Like the early stages of the dot com boom, the initial speculative crypto bubble is over. Expect waves of rapid evolution next, as maturity kicks in and serious players emerge and scale.
If you’re thinking cryptocurrencies have been an embarrassing speculative fad full of shady offshore players you’d be largely right — but we are also now arguably at the end of the beginning and moving into a far more interesting era. If you’re also old enough to remember the early stages of the dot com frenzy in the mid 90s, you’ll remember a similar scenario: Outrageously ambitious business plans based on unproven new technology and markets, endless hand waving self promoters and scammers confusing perceptions of reality, cliques of technology experts, and VCs and suits pumping up their market segment positions.
The naked greed and quick buck speculative atmosphere around cryptocurrencies resembles the rapid rise of the web 1.0 dot com era — from ugly, confused, and often corrupt beginnings rose the industry that today dominates the world and the financial markets. Just look at mid 1990s print magazine articles and TV shows — before everyone was on the internet — for evidence.
I recently met with the organizers of next week’s Distributed2018 conference in San Francisco to get their perceptions of where we are after the recent speculative bubble deflations around bitcoin and other cryptocurrencies. In my opinion, speculative frenzy has overshadowed far more fundamental shifts in the maturation of a space, which, in certain important areas, is rapidly gaining sophistication, scale, and security. The irony of our meeting up to discuss this in downtown San Francisco’s post Amazon retail apocalypse of empty store fronts, victims of the crushing success of the dominant online sales platforms, wasn’t lost on any of us.
Distributed2018 is an interesting event, and a laudable effort to help east to collaborate and share thoughts with west in San Francisco, Calif., with significant participation from Chinese, South Korean, and Japanese conference organizers and attendees. The organizers are striving to create a credible discussion forum nucleus for the serious side of cryptocurrencies, blockchain and smart contract business logic in a world awash with hype, hustle and zero calorie content events.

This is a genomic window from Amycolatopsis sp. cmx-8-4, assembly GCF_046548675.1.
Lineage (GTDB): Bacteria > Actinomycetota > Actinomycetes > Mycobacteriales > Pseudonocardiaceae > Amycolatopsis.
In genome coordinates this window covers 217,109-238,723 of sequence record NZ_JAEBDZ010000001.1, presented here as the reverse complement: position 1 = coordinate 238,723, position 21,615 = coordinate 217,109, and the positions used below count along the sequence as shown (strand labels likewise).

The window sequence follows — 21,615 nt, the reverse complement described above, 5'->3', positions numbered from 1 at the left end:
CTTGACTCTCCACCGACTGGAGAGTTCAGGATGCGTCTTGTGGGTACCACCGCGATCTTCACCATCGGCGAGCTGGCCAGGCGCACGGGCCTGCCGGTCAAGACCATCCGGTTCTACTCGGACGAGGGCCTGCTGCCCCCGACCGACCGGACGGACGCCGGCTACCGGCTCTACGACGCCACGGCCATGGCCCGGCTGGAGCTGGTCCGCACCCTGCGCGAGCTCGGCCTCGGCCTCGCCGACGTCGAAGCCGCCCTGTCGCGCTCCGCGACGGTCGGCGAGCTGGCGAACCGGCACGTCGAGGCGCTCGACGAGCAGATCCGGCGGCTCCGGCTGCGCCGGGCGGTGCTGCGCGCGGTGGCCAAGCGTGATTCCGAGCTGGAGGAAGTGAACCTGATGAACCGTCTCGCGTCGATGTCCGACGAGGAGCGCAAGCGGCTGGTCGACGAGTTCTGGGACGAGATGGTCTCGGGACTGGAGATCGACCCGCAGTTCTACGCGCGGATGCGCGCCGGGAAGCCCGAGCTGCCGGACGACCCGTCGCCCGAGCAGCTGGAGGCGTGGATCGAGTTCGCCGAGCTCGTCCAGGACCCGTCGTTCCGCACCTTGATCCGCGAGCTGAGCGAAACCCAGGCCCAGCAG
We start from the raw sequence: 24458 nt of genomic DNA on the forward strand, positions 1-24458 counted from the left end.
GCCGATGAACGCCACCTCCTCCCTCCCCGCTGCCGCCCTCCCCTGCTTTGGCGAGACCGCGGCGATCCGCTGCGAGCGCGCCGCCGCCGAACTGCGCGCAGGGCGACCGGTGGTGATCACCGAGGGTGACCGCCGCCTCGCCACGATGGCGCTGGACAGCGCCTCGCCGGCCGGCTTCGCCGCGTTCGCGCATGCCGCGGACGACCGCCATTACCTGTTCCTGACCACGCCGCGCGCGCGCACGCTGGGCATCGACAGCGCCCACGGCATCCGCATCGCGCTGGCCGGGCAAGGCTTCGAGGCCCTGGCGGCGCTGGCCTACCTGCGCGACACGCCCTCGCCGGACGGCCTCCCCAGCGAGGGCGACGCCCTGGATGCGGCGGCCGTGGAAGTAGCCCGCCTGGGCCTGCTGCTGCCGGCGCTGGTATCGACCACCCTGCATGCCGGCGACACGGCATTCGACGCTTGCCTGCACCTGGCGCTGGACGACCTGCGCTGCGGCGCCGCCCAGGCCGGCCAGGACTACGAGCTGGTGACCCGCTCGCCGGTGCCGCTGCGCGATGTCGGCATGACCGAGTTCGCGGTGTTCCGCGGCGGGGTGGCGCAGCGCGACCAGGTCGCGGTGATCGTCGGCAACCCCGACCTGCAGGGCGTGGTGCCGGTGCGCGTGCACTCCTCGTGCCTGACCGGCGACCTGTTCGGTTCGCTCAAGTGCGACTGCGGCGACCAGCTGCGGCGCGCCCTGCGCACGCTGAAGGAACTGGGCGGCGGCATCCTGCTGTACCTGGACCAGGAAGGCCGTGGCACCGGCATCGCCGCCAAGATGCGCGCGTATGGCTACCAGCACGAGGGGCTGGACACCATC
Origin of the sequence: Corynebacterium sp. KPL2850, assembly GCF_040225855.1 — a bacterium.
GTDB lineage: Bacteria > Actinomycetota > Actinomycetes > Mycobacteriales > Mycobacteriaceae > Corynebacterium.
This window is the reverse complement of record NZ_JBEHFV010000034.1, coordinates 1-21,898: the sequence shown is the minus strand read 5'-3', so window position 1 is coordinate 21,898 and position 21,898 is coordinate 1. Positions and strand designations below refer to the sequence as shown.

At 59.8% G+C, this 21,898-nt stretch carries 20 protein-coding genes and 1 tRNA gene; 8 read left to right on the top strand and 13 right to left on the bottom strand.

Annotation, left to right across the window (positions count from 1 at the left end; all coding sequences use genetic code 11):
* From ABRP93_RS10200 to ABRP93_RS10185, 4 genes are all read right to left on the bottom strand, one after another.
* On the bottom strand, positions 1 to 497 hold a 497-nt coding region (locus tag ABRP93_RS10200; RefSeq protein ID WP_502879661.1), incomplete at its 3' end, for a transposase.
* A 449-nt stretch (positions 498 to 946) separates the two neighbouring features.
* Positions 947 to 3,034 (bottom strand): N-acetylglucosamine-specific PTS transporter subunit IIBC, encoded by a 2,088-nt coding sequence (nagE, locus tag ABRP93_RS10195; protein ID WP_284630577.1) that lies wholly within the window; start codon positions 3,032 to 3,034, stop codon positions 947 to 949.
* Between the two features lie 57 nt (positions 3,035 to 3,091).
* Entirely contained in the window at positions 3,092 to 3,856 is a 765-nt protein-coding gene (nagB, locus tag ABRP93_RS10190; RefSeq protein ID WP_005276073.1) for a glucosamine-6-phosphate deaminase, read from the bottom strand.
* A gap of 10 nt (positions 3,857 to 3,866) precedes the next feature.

The organizers feel we have definitely been through a reality check phase around cryptocurrencies, with a lot more hard questions being asked around investment in previous generation of Initial Coin Offerings (ICO’s) and more importantly upcoming launches. Just like in the early dot com days the rear view mirror makes for some pretty bizarre viewing of the routes taken to get to where we are today (misinformation, speculation, hyperbole, and mis-steps), but the route forward looks very interesting indeed as the space matures and regulation around the world begins to start to catch up. More importantly, serious financial market interest is building around ‘old money’ onshore regulated investment in credible ventures.
Crowdsourcing — Kickstarter projects, etc — were originally a web 2.0 phenomenon to help quickly fund ventures via lots of small contributions from interested parties worldwide, instead of the slower route of pitching angel investors and venture capitalists. ICOs crowdsourcing origins subsequently grew to be a mutant monster of this approach, and just like the dot com boom has been driven more by greed than logic with a few exceptions. In my opinion reframing ICO thinking as early stage investment in promising ventures is a healthier way of looking at this going forward, and given the way venture capitalists have been buying the ICO coins of credible start ups to hold stakes in them, this appears to be the way of the future. Many venture capitalists are also now writing restrictions on ICOs into their terms and agreements in order to protect their early stage investments from dilution.